Serum IgM and IgG antibodies specific for nine glycolipid antigens (GM1, GM2, GM3, GD1a, GD1b, GD3, GT1b, GQ1b, and Gal-C) were tested at the laboratory of Kindai University by enzyme-linked immunosorbent assay (ELISA), as previously reported [12]. Serum obtained 170 days after neurological onset was used for the assay. Antibodies specific for Hu, Yo, Ri, CV2, Tr, Ma-2, and amphiphysin were examined at the laboratory of Niigata University, using a ravo PNS-Blot (ravo Diagnostika GmbH, FRG).

Results

The results of the anti-ganglioside antibody and onconeural antibody tests are shown in table 1. The following positive results were obtained: IgM GM2 (+), GalNAc-GD1a (++), IgG GQ1b (++), and GT1a (++) (Table 1). The anti-Hu antibody test was positive, but the tests for antibodies against Yo, Ri, CV2 (CRMP-5), Tr, Ma-2, and amphiphysin were negative (Table 2).

Table 1. Results of the anti-glycolipid antibody measurements

Ganglioside

IgM

IgG

GM1

-

-

GM2

+

-

GM3

-

-

GD1a

-

-

GD1b

-

-

GD3

-

-

GT1b

-

-

GQ1b

-

++

Gal-C

-

-

GalNAc-GD1a

++

-

GT1a

-

++

GD1a/GD1b

ne

-

ne: not examined

Table 2. Results of anti-neuronal antibody measurements

Anti-neural antigens

results

Yo

-

Hu

+

Ri

-

CV2(CRMP-5)

-

Tr

-

Ma-2

-

amphiphysin

-

Discussion and conclusions

Initially, various causes of subacute onset cerebellar ataxia were considered. Although the cerebrospinal fluid test did not show protein cell dissociation, MFS was considered because of the positive serum anti-GQ1b antibody test (this result arrived first from commercial screening). However, the patient’s eye movement and tendon reflexes did not meet the criteria. Furthermore, the clinical course was prolonged, and no improvement was observed even after administration of IVIg. The serum antibodies were later measured again at Kindai University, and positivity for the anti-GQ1b antibody was confirmed. In addition, IgM antibodies specific for GM2 and GalNAc-GD1a and IgG antibodies specific for GT1a were found to be positive. These antibody profiles are compatible with the diagnosis of MFS.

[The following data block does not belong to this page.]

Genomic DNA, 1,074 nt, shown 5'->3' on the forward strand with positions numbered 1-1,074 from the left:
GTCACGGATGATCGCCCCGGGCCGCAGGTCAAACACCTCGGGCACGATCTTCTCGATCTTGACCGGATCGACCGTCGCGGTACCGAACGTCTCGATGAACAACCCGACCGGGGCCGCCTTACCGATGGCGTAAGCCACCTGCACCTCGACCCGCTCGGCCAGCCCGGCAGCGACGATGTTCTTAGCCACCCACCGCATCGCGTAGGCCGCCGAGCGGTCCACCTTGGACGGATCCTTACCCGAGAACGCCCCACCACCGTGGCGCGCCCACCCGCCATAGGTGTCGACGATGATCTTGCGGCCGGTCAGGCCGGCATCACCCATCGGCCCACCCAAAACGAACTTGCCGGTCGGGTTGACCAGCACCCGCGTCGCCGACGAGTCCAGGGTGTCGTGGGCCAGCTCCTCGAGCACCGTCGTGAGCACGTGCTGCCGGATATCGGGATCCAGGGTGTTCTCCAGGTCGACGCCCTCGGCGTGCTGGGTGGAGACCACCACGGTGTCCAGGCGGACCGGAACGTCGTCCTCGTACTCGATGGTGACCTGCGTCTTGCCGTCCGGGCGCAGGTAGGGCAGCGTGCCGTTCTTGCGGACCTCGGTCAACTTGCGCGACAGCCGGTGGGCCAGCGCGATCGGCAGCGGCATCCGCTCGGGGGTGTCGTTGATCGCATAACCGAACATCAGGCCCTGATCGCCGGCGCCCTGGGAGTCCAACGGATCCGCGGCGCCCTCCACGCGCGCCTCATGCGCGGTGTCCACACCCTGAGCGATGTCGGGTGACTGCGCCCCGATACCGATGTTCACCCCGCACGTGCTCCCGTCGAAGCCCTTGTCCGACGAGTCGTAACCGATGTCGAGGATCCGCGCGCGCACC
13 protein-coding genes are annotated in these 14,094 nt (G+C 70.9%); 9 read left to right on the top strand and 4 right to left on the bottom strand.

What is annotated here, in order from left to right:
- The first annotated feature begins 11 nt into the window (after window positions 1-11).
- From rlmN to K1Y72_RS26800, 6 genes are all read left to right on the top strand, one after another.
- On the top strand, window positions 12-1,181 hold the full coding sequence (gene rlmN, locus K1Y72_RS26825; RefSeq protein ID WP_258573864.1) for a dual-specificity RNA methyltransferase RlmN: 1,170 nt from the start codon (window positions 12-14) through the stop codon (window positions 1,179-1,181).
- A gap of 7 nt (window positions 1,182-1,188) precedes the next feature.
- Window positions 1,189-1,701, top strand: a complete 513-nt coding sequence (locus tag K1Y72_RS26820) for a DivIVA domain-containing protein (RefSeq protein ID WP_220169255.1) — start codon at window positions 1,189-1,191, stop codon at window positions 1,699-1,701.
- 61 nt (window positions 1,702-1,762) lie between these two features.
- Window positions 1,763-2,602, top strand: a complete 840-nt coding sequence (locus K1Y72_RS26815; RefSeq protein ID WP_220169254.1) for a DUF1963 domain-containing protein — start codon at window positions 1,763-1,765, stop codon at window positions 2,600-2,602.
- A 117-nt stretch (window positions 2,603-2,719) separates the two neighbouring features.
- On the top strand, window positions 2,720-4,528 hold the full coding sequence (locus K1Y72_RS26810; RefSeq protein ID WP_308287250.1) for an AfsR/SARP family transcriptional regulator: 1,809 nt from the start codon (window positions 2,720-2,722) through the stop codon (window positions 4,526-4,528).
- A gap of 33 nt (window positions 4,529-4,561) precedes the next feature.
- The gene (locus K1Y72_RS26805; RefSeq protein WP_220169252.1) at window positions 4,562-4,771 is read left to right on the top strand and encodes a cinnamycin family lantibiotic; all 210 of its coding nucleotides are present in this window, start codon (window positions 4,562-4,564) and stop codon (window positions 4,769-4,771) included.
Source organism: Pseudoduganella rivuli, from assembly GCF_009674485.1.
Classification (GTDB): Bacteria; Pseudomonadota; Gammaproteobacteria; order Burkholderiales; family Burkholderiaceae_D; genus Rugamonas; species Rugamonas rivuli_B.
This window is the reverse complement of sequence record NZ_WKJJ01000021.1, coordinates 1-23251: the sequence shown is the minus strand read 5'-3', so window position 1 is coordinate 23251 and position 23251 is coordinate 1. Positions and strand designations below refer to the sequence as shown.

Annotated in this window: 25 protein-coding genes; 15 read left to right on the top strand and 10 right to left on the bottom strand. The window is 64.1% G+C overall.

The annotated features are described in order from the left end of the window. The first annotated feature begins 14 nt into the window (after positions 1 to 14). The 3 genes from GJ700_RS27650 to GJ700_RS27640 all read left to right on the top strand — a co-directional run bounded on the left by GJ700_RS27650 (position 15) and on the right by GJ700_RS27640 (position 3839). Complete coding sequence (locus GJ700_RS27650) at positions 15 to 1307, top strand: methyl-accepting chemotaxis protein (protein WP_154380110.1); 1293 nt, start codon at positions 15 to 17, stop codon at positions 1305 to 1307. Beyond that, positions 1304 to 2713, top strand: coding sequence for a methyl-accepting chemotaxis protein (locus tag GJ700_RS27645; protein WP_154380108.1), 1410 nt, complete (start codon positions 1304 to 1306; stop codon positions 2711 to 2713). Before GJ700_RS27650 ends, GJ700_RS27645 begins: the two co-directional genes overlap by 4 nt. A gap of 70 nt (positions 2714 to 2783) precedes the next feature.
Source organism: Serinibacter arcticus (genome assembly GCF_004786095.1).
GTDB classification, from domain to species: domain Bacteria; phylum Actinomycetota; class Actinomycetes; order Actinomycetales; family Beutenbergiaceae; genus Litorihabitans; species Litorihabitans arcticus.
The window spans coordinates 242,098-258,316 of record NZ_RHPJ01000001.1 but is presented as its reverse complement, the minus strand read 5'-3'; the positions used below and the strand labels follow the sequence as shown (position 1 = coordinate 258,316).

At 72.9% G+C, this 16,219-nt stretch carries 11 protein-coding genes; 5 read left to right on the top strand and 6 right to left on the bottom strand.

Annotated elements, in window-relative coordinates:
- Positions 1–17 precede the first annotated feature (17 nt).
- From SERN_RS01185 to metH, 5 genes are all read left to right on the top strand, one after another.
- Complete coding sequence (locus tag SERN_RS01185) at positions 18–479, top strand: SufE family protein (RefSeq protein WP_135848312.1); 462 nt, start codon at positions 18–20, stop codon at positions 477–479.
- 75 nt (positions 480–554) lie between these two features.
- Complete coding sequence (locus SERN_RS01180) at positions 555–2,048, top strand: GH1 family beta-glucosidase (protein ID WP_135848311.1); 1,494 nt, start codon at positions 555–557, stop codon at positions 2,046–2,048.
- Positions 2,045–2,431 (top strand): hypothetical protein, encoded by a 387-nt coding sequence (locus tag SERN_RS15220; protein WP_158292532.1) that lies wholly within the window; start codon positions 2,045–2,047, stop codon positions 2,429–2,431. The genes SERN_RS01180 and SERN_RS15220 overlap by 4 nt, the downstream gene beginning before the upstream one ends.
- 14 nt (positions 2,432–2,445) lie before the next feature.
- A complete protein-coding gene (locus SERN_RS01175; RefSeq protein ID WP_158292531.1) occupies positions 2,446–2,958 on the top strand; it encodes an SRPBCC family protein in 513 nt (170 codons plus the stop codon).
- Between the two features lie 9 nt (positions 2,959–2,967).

PCD is frequently encountered and accounts for 24% of PNS cases [5]. From a symptomatological perspective, the possibility of subacute sensory neuropathy should also be considered. However, no decreases in temperature, pain or vibration sensation were apparent during the patient’s course, no remarkable Romberg sign was observed, and a normal peripheral nerve conduction test and normal SEP wave forms were obtained. Therefore, there were no obvious findings of peripheral nerve disorders.

Many studies indicate that the antigen recognized by anti-GQ1b is located in the peripheral nerves [7,9,13]. Although the pathology of the central nervous system in MFS seems to be controversial, there is an interesting report that the GQ1b antibody stained the cerebellum [14]. Furthermore, BBE, a disease related to GBS/MFS, has been reported to manifest central lesions on MRI [15-17].

Anti-GQ1b antibody positivity results in MFS syndrome, and anti-Hu antibody positivity results in subacute sensory neuropathy; positivity for both antibodies might further promote decreases in tendon reflexes, but interestingly, in our case, tendon reflexes were intact. A potential background of paraneoplastic encephalopathy or myelopathy might attenuate the decreased reflexes, although the Babinski sign was negative. However, the fact that a 5 cm deviation occurred in the thumb localization test may suggest mild disorders of the dorsal root ganglion, although in MFS cases, the thumb test is often reported to be positive [18].